Howard raised his hand and bowed his head pensively. The misery in his chest rose up again and felt like it was cutting its way out with a dull, rusty knife. He had to steady himself before he could speak. Finally, he began, with a whisper.

“Six weeks ago I had a family. Twelve years with my wife, Kate, and two beautiful daughters. I had a good business, with what I thought was a decent enough business partner and no reason to think I would ever end up here.” Howard lifted his head and made direct eye contact with Tobi.

“Then my father died. It was not unexpected, he’d be fighting cancer for three years. Kate convinced me that it wouldn’t be best to pull the kids out of school and fly them to Baltimore for the funeral. I agreed and went on my own. I was gone for four days.”

Howard didn’t notice it, but at this point all of the other men in the room were watching him. Each of them leaned forward, listening.

“When I got back I stopped on the way home to buy some flowers. Just something for Kate for carrying the weight while I was gone. But my credit card was declined. I called the bank and was informed that all my accounts were closed. All the money was gone.” 

Rob Watson interrupted. “Oh man, here come the excuses. I can see it already.”

“Shut the fuck up and let him talk.” the big man demanded. Watson scowled, but shrank back in his chair.

Howard shook off the interruption and continued. “I went home and nobody was there. I found the kids with her mother. And her, she was…”Howard raked his fingers through his hair and took a deep breath. “She was with my business partner. They had taken it all. The money, the business, all of it, gone.”

“I caught up to them at his place. Can you believe it was her that answered the door?  She was wearing this silk robe I gave her last Christmas. I just stood there dumbfounded for, I dunno, what seemed like forever. When I could finally make myself speak all I could do was ask her why. Why had she done this? She told me it was because I was a loser. She told me she was a woman with needs and that I never, from the day we were married, met them. She told me the kids would be better off without me and that any more contact with her or them would have to be through a lawyer.”

“Then she told me something else.”

Howard closed his eyes and seemed to drift for a moment in the vacuum of the silent room. He opened them again and found the group transfixed, leaning forward in their chairs, as though teetering toward whatever he would say next. And when he spoke, it was not just toward Tobi, but all of them.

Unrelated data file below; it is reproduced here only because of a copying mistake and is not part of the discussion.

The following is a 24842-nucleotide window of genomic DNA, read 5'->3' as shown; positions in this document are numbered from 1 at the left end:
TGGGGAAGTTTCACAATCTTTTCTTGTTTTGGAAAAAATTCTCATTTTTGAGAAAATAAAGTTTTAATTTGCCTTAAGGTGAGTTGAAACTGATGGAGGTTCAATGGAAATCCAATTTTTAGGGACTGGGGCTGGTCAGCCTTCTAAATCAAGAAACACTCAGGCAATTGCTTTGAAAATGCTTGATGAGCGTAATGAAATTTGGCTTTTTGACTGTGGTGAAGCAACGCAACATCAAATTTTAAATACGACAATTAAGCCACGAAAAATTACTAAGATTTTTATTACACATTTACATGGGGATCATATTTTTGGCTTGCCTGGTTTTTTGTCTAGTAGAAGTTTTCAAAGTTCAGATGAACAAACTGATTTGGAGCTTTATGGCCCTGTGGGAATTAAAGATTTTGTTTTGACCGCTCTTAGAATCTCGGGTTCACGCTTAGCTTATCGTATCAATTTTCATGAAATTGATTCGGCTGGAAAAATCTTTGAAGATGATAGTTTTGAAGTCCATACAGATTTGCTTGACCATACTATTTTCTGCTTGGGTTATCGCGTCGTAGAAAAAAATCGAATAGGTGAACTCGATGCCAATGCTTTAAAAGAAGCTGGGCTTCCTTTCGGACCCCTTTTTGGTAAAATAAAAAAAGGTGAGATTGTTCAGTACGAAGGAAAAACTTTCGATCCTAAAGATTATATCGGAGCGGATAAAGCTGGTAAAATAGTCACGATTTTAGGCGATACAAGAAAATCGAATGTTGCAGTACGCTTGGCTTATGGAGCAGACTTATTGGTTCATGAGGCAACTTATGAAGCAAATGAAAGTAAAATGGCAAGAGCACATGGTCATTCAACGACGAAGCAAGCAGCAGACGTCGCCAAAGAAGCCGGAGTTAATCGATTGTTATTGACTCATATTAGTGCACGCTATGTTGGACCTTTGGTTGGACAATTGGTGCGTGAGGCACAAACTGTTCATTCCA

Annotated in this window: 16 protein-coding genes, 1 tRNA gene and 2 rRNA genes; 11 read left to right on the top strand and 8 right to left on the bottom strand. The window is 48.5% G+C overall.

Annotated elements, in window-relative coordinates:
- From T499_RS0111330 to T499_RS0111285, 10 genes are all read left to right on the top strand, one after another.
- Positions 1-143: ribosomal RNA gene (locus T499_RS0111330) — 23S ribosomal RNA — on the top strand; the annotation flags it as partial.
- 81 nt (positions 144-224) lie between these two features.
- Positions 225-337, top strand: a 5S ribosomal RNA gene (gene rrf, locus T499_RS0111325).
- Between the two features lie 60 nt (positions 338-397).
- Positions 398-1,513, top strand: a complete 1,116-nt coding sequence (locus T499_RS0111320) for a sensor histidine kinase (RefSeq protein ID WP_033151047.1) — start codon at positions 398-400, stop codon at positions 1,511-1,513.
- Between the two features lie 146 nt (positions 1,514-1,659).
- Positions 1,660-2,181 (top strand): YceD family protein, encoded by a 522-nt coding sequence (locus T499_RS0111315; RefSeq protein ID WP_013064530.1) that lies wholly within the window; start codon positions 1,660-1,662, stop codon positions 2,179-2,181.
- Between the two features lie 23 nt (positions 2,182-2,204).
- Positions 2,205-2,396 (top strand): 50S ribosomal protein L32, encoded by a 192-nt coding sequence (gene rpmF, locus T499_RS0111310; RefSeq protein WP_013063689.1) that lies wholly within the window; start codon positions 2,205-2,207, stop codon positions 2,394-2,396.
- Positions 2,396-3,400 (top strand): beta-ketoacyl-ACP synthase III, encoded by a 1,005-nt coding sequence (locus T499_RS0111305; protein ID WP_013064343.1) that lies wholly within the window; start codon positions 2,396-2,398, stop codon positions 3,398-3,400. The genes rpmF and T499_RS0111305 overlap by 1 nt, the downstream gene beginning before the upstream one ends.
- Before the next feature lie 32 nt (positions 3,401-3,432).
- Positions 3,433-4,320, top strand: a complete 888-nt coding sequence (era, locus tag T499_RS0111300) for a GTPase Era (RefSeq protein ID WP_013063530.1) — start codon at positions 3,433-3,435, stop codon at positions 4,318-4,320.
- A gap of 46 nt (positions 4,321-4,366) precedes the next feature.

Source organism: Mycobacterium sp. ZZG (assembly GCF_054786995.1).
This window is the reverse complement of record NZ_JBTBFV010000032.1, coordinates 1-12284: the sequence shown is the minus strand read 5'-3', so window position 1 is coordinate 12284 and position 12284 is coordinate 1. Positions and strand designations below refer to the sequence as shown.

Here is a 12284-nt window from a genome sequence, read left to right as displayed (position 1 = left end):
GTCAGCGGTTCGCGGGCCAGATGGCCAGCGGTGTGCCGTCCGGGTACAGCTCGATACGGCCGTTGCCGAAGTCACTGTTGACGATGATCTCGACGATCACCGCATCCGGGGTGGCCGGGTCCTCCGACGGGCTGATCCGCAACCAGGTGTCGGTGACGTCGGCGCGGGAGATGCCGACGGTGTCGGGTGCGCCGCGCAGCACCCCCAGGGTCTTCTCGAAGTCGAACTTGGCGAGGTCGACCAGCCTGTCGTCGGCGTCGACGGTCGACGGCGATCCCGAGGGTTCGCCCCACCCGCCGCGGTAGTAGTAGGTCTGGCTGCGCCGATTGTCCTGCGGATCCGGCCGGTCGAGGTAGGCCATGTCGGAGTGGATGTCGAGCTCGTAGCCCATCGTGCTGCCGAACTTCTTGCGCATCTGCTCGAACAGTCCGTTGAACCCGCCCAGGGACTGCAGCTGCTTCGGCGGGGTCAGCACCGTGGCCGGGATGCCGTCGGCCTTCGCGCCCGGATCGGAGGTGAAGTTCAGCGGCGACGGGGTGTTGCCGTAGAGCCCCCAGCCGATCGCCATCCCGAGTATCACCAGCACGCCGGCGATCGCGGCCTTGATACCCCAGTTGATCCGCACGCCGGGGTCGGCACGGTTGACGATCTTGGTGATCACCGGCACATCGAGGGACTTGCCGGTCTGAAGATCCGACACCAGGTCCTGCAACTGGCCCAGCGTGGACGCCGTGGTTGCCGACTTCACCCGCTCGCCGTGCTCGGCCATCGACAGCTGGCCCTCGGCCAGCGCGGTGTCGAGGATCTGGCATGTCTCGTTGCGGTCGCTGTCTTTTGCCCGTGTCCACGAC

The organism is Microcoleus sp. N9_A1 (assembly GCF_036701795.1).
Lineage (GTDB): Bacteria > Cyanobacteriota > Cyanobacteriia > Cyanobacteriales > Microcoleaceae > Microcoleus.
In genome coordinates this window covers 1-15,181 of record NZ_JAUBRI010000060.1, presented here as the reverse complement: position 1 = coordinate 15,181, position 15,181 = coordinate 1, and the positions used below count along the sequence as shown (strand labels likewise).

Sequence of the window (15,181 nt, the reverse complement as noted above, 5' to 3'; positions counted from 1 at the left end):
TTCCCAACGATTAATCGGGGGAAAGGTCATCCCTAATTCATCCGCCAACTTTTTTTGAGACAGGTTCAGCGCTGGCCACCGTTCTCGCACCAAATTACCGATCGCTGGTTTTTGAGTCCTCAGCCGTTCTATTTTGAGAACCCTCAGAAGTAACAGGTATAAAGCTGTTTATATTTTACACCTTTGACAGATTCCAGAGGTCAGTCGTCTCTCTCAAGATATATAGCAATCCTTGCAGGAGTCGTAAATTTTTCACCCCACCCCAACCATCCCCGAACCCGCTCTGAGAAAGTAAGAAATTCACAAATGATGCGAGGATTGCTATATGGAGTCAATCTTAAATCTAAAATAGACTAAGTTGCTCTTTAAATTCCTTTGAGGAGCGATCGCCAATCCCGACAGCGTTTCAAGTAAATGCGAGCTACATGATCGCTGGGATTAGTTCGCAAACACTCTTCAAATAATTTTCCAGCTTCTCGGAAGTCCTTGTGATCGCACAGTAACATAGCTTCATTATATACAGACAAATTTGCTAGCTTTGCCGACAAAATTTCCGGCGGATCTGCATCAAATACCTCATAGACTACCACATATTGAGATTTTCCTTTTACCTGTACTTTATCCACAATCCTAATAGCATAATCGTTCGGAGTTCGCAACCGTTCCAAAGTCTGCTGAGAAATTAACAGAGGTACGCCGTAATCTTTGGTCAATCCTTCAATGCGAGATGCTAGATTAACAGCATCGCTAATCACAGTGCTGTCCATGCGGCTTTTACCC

“She told me that she would kiss me goodbye but she didn’t think I’d like the taste of another man’s cock on her lips.”

A single tear slid from Howard’s eye and tracked down the side of his face. There were a few quiet mutterings in the room that Tobi silenced with single, dark glance at the group.

“I lost it,” said Howard, clinching his hand into a fist and beating it against his knee. “I punched her in the face, hard, and broke her nose. Of course I went to jail, and that’s how I wound up here, Ms. Pitts. Another wife beater for your version of history.”

Tobi glowered. For just a moment she looked explosive, dangerous. She hung her head for a moment,  hiding her face in her hair. When she lifted it back up her expression was flat and detached. And then she asked, in the equally  flat and detached tone of her profession, “Are you saying she deserved to be assaulted, Howard? To get a broken nose?”

Howard thought for a moment  and replied.

“No, Ms. Pitts. I am saying she deserved the beating of a lifetime.”

The entire room now took on a life of its own. The other men shifted around in their chairs. One of them muttered, “Fucking-a-right.” Another followed with, “Yeah.”

Tobi rushed  to speak but Howard cut her off.” I’m not done,” he said, His tone was final and unyielding. “You wanted me to talk and I am talking. You just listen.” He settled himself for a moment, and then said, more softly, “Please.”

Tobi gently bit her lower lip, then gave Howard a reluctant, almost unperceivable nod.

“You’d think this, being here I mean, would be the worst of it, but it’s not. After doing flips for weeks to try to see my daughters, last week I was allowed to talk to my oldest, Lisa, on the telephone. I was thinking the whole time that as bad as things were that I could live with it, that I could manage a way to move forward if I could just be with my children again. I was so happy to have Lisa on the phone. I couldn’t wait to tell her how much I missed her and that I couldn’t wait to see her. I didn’t even care that the social worker was listening in to the call.”

“But you know what she said when I told her how much I wanted to see her? She said…” He paused, drew a sharp breath and tried again. “She…said…” He faltered again, and then, whatever Howard had used to hold himself together failed, and the façade collapsed. Tears streamed from his eyes. His breathing shuddered and turned to great, heaving hitches as he cupped his hands over his face and sobbed. He had to force out every word, one at a time, to finish his story.

“She said, ‘I can’t see you till your better, Daddy. Mommy said you’re sick.’”